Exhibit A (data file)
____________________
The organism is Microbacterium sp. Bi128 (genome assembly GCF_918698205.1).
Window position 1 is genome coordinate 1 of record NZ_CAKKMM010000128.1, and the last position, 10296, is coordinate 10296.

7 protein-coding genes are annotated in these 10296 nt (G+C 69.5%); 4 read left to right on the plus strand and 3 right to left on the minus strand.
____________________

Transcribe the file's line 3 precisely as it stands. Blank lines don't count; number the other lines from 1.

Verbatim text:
7 protein-coding genes are annotated in these 10296 nt (G+C 69.5%); 4 read left to right on the plus strand and 3 right to left on the minus strand.